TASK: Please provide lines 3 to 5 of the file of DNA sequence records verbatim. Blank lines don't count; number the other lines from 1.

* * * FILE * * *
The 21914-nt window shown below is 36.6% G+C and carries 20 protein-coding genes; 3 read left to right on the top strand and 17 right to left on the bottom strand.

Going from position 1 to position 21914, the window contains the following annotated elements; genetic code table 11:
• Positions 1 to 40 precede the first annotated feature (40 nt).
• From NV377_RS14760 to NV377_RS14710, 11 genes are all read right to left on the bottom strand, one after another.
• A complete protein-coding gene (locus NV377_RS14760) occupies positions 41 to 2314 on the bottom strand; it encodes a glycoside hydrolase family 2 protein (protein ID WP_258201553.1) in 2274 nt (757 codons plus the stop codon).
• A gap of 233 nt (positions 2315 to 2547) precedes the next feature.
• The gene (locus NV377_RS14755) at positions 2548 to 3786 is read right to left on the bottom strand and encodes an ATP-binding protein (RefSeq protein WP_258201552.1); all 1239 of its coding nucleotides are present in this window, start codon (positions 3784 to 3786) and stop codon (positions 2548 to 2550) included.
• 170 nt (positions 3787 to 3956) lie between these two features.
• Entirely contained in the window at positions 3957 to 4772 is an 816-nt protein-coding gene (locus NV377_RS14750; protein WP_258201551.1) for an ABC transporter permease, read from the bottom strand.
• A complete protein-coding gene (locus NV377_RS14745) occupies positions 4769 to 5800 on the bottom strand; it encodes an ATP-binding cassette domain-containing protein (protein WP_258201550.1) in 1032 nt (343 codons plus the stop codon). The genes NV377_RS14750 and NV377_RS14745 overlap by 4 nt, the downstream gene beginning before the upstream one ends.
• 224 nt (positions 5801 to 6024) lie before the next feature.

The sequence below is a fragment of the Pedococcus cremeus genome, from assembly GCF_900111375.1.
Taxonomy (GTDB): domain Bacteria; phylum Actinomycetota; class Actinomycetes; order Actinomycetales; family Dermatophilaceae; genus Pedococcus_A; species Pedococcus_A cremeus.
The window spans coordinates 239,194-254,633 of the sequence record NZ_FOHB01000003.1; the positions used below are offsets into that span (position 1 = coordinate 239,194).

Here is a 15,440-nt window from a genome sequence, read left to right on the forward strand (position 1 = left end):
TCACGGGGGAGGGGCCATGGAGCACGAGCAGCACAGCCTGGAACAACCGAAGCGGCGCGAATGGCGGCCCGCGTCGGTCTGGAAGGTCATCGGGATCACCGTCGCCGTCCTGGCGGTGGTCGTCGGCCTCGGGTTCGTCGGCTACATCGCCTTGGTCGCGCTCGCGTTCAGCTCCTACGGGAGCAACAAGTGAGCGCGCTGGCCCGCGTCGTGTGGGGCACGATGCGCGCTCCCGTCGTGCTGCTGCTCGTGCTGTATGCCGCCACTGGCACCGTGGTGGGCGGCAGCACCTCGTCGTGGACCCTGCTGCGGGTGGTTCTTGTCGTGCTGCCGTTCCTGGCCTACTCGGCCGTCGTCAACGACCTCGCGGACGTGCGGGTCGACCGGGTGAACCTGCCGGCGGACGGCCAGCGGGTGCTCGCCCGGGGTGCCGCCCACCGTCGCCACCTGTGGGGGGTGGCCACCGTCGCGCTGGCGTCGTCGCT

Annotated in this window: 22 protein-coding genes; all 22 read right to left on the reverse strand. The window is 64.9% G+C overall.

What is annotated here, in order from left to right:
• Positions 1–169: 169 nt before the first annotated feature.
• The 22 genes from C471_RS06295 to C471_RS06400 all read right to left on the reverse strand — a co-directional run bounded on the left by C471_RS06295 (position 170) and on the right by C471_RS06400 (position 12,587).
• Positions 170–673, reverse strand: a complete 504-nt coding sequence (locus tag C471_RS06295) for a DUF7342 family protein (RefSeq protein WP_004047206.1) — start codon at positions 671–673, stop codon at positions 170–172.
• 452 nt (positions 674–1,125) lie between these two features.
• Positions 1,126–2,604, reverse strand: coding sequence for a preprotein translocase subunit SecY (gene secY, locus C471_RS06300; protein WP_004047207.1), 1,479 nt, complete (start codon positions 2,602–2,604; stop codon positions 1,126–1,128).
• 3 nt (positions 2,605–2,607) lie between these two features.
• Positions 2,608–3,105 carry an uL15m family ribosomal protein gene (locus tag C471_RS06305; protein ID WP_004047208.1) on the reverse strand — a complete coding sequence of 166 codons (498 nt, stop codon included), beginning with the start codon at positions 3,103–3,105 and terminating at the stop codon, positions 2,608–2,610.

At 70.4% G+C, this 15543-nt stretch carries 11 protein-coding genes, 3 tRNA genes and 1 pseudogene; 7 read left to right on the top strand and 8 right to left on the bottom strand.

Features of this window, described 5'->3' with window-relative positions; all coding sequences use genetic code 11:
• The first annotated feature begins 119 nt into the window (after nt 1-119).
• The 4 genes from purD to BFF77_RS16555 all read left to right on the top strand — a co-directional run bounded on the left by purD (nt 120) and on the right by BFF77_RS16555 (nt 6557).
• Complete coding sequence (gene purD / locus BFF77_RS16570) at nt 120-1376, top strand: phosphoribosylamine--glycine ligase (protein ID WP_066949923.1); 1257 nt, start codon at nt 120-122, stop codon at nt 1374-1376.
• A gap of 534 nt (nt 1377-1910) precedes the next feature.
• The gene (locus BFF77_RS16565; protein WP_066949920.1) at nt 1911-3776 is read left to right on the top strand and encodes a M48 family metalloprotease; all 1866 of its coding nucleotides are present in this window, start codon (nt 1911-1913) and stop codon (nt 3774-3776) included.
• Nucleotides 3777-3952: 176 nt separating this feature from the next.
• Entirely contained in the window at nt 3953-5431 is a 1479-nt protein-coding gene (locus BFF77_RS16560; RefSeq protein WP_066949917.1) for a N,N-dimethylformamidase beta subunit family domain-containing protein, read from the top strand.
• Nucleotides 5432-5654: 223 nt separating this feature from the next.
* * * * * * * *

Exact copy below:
• Positions 1 to 40 precede the first annotated feature (40 nt).
• From NV377_RS14760 to NV377_RS14710, 11 genes are all read right to left on the bottom strand, one after another.
• A complete protein-coding gene (locus NV377_RS14760) occupies positions 41 to 2314 on the bottom strand; it encodes a glycoside hydrolase family 2 protein (protein ID WP_258201553.1) in 2274 nt (757 codons plus the stop codon).